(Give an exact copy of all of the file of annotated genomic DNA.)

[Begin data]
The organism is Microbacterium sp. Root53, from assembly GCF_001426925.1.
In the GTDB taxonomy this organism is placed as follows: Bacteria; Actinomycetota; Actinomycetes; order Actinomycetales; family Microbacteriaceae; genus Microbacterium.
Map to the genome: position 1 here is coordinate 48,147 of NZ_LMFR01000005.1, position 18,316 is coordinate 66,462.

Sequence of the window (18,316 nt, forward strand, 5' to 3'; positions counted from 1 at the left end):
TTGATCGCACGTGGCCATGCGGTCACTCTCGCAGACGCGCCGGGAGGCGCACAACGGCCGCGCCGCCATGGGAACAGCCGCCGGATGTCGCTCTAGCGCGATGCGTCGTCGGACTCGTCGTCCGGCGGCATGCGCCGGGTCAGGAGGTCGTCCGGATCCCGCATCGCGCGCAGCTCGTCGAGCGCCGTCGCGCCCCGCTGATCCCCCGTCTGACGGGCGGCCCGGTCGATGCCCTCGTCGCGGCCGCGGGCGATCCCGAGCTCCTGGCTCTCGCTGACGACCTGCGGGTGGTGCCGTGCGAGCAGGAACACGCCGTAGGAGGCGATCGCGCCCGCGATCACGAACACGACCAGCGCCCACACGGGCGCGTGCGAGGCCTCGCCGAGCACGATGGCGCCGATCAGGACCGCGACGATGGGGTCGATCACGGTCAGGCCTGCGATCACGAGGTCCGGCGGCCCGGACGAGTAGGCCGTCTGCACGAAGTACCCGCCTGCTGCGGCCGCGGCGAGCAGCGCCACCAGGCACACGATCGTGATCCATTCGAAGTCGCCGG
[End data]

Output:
The organism is Microbacterium sp. Root53, from assembly GCF_001426925.1.
In the GTDB taxonomy this organism is placed as follows: Bacteria; Actinomycetota; Actinomycetes; order Actinomycetales; family Microbacteriaceae; genus Microbacterium.
Map to the genome: position 1 here is coordinate 48,147 of NZ_LMFR01000005.1, position 18,316 is coordinate 66,462.

Sequence of the window (18,316 nt, forward strand, 5' to 3'; positions counted from 1 at the left end):
TTGATCGCACGTGGCCATGCGGTCACTCTCGCAGACGCGCCGGGAGGCGCACAACGGCCGCGCCGCCATGGGAACAGCCGCCGGATGTCGCTCTAGCGCGATGCGTCGTCGGACTCGTCGTCCGGCGGCATGCGCCGGGTCAGGAGGTCGTCCGGATCCCGCATCGCGCGCAGCTCGTCGAGCGCCGTCGCGCCCCGCTGATCCCCCGTCTGACGGGCGGCCCGGTCGATGCCCTCGTCGCGGCCGCGGGCGATCCCGAGCTCCTGGCTCTCGCTGACGACCTGCGGGTGGTGCCGTGCGAGCAGGAACACGCCGTAGGAGGCGATCGCGCCCGCGATCACGAACACGACCAGCGCCCACACGGGCGCGTGCGAGGCCTCGCCGAGCACGATGGCGCCGATCAGGACCGCGACGATGGGGTCGATCACGGTCAGGCCTGCGATCACGAGGTCCGGCGGCCCGGACGAGTAGGCCGTCTGCACGAAGTACCCGCCTGCTGCGGCCGCGGCGAGCAGCGCCACCAGGCACACGATCGTGATCCATTCGAAGTCGCCGG